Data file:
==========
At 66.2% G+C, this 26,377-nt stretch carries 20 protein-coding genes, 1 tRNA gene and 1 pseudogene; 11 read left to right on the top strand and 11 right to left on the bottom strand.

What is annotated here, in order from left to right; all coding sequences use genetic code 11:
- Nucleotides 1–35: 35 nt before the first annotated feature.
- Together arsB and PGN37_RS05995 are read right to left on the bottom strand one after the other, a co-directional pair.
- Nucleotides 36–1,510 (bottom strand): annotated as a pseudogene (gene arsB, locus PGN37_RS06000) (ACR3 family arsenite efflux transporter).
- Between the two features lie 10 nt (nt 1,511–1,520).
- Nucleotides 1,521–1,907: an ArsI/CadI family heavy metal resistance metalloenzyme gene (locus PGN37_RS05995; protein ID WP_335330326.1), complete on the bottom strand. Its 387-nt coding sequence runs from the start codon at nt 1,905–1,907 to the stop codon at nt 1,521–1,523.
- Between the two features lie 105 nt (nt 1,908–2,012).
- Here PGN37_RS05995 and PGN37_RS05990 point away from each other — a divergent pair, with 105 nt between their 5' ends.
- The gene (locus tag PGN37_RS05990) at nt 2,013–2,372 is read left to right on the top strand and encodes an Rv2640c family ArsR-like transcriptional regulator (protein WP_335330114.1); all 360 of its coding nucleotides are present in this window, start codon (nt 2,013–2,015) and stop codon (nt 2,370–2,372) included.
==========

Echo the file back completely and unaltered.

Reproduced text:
At 66.2% G+C, this 26,377-nt stretch carries 20 protein-coding genes, 1 tRNA gene and 1 pseudogene; 11 read left to right on the top strand and 11 right to left on the bottom strand.

What is annotated here, in order from left to right; all coding sequences use genetic code 11:
- Nucleotides 1–35: 35 nt before the first annotated feature.
- Together arsB and PGN37_RS05995 are read right to left on the bottom strand one after the other, a co-directional pair.
- Nucleotides 36–1,510 (bottom strand): annotated as a pseudogene (gene arsB, locus PGN37_RS06000) (ACR3 family arsenite efflux transporter).
- Between the two features lie 10 nt (nt 1,511–1,520).
- Nucleotides 1,521–1,907: an ArsI/CadI family heavy metal resistance metalloenzyme gene (locus PGN37_RS05995; protein ID WP_335330326.1), complete on the bottom strand. Its 387-nt coding sequence runs from the start codon at nt 1,905–1,907 to the stop codon at nt 1,521–1,523.
- Between the two features lie 105 nt (nt 1,908–2,012).
- Here PGN37_RS05995 and PGN37_RS05990 point away from each other — a divergent pair, with 105 nt between their 5' ends.
- The gene (locus tag PGN37_RS05990) at nt 2,013–2,372 is read left to right on the top strand and encodes an Rv2640c family ArsR-like transcriptional regulator (protein WP_335330114.1); all 360 of its coding nucleotides are present in this window, start codon (nt 2,013–2,015) and stop codon (nt 2,370–2,372) included.